The Inland Revenue has said that computer problems were responsible for an estimated 134,000 basic rate taxpayers being overcharged by a total of £22m.
Individual taxpayers paid an average of £148 over the odds because of data transfer problems between the national insurance computer system operated for the Revenue by Accenture and the PAYE system operated by EDS.
The technical problems meant that, despite "significant administrative effort" the Revenue was unable to close over 2.5 million tax returns by December 1999, including 1.4 million records with no pay or tax details at all, according to a report from the influential House of Commons Public Accounts Committee.
Initially it was thought that the problems would result in a net loss to the Exchequer of £2m. Subsequent investigations indicated that it was more likely to have led to a net gain of £18m at the expense of the individual tax payers.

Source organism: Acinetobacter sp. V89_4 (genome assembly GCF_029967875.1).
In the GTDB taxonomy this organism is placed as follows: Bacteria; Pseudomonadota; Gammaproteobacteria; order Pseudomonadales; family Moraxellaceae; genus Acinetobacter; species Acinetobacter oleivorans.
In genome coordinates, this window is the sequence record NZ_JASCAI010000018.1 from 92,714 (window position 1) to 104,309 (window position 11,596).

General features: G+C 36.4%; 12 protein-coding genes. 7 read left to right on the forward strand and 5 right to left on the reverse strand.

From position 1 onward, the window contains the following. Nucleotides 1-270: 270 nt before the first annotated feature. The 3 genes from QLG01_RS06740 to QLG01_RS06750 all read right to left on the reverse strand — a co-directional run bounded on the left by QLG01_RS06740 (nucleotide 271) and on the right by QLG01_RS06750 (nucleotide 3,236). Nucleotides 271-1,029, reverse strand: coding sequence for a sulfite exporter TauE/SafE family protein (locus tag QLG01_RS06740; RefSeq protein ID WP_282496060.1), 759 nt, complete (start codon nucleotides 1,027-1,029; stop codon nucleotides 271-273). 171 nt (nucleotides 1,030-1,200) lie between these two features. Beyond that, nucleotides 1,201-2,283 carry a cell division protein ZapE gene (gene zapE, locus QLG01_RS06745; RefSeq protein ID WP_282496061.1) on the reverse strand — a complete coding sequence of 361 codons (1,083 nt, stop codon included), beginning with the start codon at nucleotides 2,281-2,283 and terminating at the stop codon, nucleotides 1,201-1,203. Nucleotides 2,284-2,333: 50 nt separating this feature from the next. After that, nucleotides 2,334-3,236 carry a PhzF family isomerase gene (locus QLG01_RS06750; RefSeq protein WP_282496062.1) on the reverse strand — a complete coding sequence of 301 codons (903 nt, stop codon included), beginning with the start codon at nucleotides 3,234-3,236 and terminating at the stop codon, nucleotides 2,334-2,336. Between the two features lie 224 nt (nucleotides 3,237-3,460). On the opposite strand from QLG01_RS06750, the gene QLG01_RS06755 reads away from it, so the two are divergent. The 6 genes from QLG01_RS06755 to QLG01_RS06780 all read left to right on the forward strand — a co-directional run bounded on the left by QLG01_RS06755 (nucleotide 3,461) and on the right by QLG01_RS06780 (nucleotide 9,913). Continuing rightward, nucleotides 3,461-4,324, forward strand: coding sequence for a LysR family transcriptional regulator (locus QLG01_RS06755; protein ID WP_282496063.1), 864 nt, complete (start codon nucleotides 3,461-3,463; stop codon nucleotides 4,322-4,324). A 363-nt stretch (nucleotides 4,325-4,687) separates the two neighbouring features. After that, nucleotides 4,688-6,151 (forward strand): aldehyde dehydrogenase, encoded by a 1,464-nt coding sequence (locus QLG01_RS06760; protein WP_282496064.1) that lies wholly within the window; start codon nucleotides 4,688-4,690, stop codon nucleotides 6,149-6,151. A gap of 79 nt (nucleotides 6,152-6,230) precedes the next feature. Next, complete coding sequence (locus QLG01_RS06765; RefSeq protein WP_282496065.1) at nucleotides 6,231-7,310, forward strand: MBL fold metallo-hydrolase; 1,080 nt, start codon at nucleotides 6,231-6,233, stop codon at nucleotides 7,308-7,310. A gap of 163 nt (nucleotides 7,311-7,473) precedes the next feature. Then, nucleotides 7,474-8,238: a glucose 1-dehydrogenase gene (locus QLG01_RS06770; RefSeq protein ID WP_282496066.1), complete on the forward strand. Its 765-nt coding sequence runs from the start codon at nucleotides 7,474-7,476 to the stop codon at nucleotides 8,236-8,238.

Difficulties in testing the interface between the systems before the National Insurance Recording System 2 (NIRS2) went live was highlighted as one of the causes of the data transfer problems.
An internal review by the Revenue recommended improvements in the way the IT service providers addressed issues of mutual interest, including procedures for dealing with problems and incident management.
A Revenue spokeswoman described the technical issues as teething problems. "This was a one-off in the NIRS2 system's first year and we don't anticipate any further problems of this nature," she said.
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